Andrew Coburn
[Total Pages: 9]
Coburn Page 1

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"Do you like the chocolates, Mamie? Each has a cherry inside."
     Grinning, Mamie cleans her fingers on her dress. A pretty dress with zigzags, cusps, and leaflike things which, against the tall starkness of the room, are like scratches and bites. Still grinning, she drops her hands between her knees and cups the caps. Her cheeks bulge with chocolates.
     "Maybe that's enough now, Mamie -- all right?"
     Shrewdly she looks elsewhere, as if she couldn't care less, but before I can lid the box she plunges into it and turns a fistful of chocolates into mud. Then she stuffs her mouth.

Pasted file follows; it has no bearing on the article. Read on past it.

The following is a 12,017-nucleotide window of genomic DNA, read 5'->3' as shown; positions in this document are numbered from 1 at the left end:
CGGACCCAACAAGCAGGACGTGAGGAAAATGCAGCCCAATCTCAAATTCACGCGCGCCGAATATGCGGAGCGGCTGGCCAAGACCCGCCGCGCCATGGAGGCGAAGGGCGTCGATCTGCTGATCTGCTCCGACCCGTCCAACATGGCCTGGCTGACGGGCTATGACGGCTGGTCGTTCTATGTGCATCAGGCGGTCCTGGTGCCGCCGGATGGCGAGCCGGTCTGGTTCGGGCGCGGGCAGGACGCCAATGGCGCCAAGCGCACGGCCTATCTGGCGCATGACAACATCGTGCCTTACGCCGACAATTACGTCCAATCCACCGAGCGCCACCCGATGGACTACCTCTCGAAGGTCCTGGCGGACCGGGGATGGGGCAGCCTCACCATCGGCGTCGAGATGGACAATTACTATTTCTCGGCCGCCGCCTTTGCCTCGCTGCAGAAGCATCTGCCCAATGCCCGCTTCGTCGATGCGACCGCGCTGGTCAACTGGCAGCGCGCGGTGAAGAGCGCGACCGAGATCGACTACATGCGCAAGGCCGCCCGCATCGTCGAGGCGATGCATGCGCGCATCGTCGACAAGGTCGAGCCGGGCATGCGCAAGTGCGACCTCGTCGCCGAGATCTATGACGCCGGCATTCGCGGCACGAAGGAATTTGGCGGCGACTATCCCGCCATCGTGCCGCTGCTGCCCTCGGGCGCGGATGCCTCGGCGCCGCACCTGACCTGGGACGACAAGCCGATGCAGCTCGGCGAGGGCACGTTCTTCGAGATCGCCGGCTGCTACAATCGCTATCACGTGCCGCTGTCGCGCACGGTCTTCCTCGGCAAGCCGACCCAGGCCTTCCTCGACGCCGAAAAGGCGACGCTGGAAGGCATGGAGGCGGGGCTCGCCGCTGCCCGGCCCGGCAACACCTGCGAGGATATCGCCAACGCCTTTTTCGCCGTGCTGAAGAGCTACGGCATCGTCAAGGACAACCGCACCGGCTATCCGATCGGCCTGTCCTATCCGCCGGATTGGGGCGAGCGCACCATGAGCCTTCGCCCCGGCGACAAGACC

"Mamie, please!"

     A slap would fix her -- the nurses probably do that -- but with one's grandmother one cleans her face with a tissue. It's better to ignore the constant silliness of her smile but to keep in mind that the lame blue of her eyes have crayoned mine -- that, despite the mental gulf, our bodies keep their ties. We are in a windowless yellow-washed room that, with bare table, chair, and bed, is Hopperesque. There is no door, at least none that she can open.
     Our front porch has a broken window with bits of road and lilac reflected in slivers of pane and with wood rimming it like old skin. My great-grandmother, Grammie Marlowe, asks about Mamie and begins to weep. Resting behind the screen in the door, her hair white and wavy with a permanent, her eyes empty except
for the wet,